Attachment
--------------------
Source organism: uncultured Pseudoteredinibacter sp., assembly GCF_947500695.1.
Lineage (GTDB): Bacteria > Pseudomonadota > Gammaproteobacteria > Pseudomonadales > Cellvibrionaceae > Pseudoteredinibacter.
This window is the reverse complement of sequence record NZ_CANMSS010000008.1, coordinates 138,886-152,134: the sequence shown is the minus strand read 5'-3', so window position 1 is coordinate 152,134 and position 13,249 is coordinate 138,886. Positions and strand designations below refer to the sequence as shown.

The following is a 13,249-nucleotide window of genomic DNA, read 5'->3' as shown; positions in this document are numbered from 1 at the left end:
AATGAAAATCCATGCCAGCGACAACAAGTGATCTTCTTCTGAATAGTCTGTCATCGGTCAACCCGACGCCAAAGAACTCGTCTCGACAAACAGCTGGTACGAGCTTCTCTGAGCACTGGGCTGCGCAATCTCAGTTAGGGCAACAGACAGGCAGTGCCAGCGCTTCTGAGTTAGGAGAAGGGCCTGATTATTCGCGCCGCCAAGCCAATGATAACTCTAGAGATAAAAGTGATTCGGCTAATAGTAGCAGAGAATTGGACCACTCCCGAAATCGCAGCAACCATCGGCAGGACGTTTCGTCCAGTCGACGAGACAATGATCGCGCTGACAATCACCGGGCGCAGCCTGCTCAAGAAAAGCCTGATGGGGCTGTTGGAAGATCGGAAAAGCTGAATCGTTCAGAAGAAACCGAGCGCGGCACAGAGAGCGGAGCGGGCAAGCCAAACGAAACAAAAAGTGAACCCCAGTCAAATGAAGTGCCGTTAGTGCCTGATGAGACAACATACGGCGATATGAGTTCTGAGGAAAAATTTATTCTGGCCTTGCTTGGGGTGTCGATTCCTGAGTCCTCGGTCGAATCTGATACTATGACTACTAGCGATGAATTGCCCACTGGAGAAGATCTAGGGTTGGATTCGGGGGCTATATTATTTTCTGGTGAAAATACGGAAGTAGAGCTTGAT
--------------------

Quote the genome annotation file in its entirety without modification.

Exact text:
Source organism: uncultured Pseudoteredinibacter sp., assembly GCF_947500695.1.
Lineage (GTDB): Bacteria > Pseudomonadota > Gammaproteobacteria > Pseudomonadales > Cellvibrionaceae > Pseudoteredinibacter.
This window is the reverse complement of sequence record NZ_CANMSS010000008.1, coordinates 138,886-152,134: the sequence shown is the minus strand read 5'-3', so window position 1 is coordinate 152,134 and position 13,249 is coordinate 138,886. Positions and strand designations below refer to the sequence as shown.

The following is a 13,249-nucleotide window of genomic DNA, read 5'->3' as shown; positions in this document are numbered from 1 at the left end:
AATGAAAATCCATGCCAGCGACAACAAGTGATCTTCTTCTGAATAGTCTGTCATCGGTCAACCCGACGCCAAAGAACTCGTCTCGACAAACAGCTGGTACGAGCTTCTCTGAGCACTGGGCTGCGCAATCTCAGTTAGGGCAACAGACAGGCAGTGCCAGCGCTTCTGAGTTAGGAGAAGGGCCTGATTATTCGCGCCGCCAAGCCAATGATAACTCTAGAGATAAAAGTGATTCGGCTAATAGTAGCAGAGAATTGGACCACTCCCGAAATCGCAGCAACCATCGGCAGGACGTTTCGTCCAGTCGACGAGACAATGATCGCGCTGACAATCACCGGGCGCAGCCTGCTCAAGAAAAGCCTGATGGGGCTGTTGGAAGATCGGAAAAGCTGAATCGTTCAGAAGAAACCGAGCGCGGCACAGAGAGCGGAGCGGGCAAGCCAAACGAAACAAAAAGTGAACCCCAGTCAAATGAAGTGCCGTTAGTGCCTGATGAGACAACATACGGCGATATGAGTTCTGAGGAAAAATTTATTCTGGCCTTGCTTGGGGTGTCGATTCCTGAGTCCTCGGTCGAATCTGATACTATGACTACTAGCGATGAATTGCCCACTGGAGAAGATCTAGGGTTGGATTCGGGGGCTATATTATTTTCTGGTGAAAATACGGAAGTAGAGCTTGAT